Now we’re talking!

Thursday, March 3, 2016

Lessons in Terror from a Housedog

Nothing epitomizes fear quite like Buddy in the middle of a rainstorm.

The other day, we had another one of our monster rainstorms—the kind that come every afternoon (and morning...and night...recently we’ve had record rains) and remind me yes, you do live on a tropical island and where suddenly, it seems quite plausible that the entire earth could be flooded by 40 days of rain, and in fact, we really ought to be buying stock in our local ark-building business.

You know, this could be us... (image from
Imagine four drum lines all practicing a different song inside a tiled locker room, and you understand the noise our tin roof makes when the heavens crack open. Add in the cheesy movie effect of lightning striking our neighboring mountain top over and over while thunder echoes like bowling balls slamming back and forth across the valley, and you get the picture.

Some days, he forces himself to move...and hides behind the toilet
photo by Jessie Wright
And it’s absolutely hell on earth for Buddy, our little housedog. At the first whisper of rain, he runs in a panic, trying to hide behind the toilet. But by the time the bowling balls and drum lines appear, he’s given up. Death is imminent. He stands, frozen in terror on our handmade rug. His eyes are glassy. I try to call to him, but it’s no use. He is blind and deaf, shaking uncontrollably like he’s having a seizure. He has seen the Grim Reaper, and it’s time for him to go.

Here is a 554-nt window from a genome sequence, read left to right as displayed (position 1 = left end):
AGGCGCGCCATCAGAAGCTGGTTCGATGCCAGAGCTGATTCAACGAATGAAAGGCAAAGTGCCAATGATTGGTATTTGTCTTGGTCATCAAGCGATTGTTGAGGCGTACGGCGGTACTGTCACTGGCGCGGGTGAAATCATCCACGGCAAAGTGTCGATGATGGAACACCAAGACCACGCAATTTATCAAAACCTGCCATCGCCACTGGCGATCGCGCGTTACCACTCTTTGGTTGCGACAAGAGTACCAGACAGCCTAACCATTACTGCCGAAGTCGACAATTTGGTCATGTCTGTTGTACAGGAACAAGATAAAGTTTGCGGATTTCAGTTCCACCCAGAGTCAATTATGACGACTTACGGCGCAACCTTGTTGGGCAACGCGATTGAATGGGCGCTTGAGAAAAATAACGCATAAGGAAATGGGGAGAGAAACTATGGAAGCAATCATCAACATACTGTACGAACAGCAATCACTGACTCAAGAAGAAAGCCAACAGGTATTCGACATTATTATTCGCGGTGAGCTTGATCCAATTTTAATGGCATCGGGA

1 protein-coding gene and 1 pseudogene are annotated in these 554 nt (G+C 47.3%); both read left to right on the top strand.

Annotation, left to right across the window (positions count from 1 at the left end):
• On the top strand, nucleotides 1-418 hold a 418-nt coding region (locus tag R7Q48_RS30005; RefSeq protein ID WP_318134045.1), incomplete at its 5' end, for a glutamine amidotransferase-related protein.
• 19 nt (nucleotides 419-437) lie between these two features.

Not unlike me, sometimes.

It’s two months until I return to the US for my home assignment after years of living in Papua New Guinea. And I’m ready to go back. It’s been a tough few years, and I’m tired, battered. I miss family and friends and independence and security and my own culture. I’m tired of sitting with a friend, at a loss for words because her grandchild died suddenly that morning from preventable causes or because the only clinic in this part of the country that has the right equipment to see the bullet lodged in her husband’s skull (from tribal fighting) is on the fritz again or because hooligans raided her garden (their primary food source) and a dog killed all her son’s chickens overnight (his only chance at paying this year’s high school tuition). Yes, I’m ready.